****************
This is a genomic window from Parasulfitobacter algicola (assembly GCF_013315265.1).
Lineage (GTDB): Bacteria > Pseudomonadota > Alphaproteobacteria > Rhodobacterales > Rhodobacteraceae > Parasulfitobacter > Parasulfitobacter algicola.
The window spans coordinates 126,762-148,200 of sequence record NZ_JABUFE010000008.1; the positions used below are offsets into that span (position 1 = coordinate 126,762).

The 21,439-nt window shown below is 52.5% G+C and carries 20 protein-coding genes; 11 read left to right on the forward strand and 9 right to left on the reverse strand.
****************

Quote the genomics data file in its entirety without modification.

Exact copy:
This is a genomic window from Parasulfitobacter algicola (assembly GCF_013315265.1).
Lineage (GTDB): Bacteria > Pseudomonadota > Alphaproteobacteria > Rhodobacterales > Rhodobacteraceae > Parasulfitobacter > Parasulfitobacter algicola.
The window spans coordinates 126,762-148,200 of sequence record NZ_JABUFE010000008.1; the positions used below are offsets into that span (position 1 = coordinate 126,762).

The 21,439-nt window shown below is 52.5% G+C and carries 20 protein-coding genes; 11 read left to right on the forward strand and 9 right to left on the reverse strand.